This Sunday May 9th, we celebrate Mother’s Day. But, did you know that the Mother’s Day holiday in the U.S. wasn’t born out a desire to simply treat mothers to a day off or buy gifts? It essentially began as a women’s movement to better the lives of other Americans.
The creation of a national Mother’s Day is primarily attributed to three women: Ann Reeves Jarvis a lifelong activist who combat unsanitary living conditions and taught Sunday School lessons during wartime; Julia Ward Howe who volunteered for the U.S. Sanitary Commission, helping them to provide hygienic environments for hospitals and ensure sanitary conditions during the care of sick and wounded soldiers, and Ann’s daughter, Anna M. Jarvis who fought to memorialize her mother’s lifelong activism. Following her mother’s death, Anna set about campaigning to have Mother’s Day marked as an annual holiday, as she felt that this was a perfect way in which to honor the sacrifices that mothers make for their children.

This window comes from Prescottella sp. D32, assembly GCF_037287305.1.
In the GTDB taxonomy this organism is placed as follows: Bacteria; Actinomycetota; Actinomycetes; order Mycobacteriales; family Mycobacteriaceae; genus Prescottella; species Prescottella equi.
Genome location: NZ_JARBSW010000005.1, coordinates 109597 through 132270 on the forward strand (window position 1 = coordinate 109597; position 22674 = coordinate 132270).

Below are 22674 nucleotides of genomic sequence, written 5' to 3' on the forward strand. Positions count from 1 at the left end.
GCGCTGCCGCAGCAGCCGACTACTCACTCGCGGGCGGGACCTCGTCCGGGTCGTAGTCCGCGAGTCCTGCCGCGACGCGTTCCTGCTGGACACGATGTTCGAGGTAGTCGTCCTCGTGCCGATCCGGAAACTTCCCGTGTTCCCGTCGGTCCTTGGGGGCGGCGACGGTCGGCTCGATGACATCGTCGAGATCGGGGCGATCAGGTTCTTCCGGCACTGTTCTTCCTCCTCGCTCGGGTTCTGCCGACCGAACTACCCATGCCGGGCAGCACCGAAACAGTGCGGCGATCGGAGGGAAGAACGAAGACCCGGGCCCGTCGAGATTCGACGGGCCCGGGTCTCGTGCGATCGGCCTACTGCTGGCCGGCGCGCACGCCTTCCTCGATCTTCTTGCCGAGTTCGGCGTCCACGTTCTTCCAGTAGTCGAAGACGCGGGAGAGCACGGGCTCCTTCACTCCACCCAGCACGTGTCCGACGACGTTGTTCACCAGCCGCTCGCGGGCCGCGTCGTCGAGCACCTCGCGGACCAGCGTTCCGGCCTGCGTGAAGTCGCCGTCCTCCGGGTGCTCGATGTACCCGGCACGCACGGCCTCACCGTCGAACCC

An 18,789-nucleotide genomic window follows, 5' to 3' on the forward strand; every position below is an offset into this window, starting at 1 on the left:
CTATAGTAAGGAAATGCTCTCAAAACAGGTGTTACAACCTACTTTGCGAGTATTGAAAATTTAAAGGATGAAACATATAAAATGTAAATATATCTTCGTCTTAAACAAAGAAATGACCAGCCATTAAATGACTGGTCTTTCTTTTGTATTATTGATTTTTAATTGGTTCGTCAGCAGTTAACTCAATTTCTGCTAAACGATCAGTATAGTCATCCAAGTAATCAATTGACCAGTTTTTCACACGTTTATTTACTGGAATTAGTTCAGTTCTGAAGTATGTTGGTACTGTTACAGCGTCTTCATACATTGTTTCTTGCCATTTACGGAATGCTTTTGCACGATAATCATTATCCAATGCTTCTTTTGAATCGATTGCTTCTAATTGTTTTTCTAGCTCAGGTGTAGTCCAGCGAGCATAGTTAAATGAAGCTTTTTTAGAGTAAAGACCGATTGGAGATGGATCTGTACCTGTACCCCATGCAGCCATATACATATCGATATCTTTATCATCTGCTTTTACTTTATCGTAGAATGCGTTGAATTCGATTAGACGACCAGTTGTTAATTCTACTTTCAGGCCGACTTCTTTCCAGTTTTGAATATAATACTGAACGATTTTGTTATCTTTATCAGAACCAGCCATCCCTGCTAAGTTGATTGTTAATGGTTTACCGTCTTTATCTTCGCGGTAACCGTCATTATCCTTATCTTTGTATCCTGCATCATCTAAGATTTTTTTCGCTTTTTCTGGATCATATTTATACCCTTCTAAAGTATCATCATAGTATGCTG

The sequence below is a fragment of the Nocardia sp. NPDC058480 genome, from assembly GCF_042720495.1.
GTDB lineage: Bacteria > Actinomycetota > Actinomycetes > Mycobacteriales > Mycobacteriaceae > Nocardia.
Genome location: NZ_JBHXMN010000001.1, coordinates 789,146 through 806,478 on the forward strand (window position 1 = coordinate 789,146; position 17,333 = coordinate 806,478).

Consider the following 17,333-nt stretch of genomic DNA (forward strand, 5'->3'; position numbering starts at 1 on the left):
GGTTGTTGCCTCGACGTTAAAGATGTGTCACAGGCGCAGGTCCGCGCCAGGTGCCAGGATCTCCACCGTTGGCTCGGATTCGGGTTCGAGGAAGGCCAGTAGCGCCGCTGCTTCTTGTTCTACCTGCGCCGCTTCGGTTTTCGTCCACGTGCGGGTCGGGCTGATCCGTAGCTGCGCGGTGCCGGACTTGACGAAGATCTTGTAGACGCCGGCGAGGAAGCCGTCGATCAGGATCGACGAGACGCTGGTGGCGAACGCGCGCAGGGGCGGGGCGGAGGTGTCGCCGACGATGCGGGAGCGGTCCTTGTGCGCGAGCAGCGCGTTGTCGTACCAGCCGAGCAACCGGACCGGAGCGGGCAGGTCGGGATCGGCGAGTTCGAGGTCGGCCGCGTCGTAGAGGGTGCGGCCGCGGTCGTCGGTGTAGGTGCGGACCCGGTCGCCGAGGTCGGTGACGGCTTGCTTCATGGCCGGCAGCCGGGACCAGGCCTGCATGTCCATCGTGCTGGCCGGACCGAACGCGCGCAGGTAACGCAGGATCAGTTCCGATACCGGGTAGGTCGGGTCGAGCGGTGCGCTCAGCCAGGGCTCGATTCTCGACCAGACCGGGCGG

With Mother’s Day now successfully added to the national calendar, it was soon capitalized by merchants who realized that they could pocket from its popularity.
Understandably, Jarvis became enraged at the commercialization of this special day. As a result, she spent the rest of her life campaigning to have Mother’s Day removed from the calendar although, ultimately, she was unsuccessful in doing so.
Today, Mother’s Day endures and evolves. Just as Mother’s Day was the creation of multiple women, the modern Mother’s Day celebrates the varied roles of mothers today. We commemorate the many ways mothers have fought to better the lives of their children, from social welfare to non-violence. We also honor the way mothers have raised and nurtured their children with love and courage.
Happy Mother’s Day!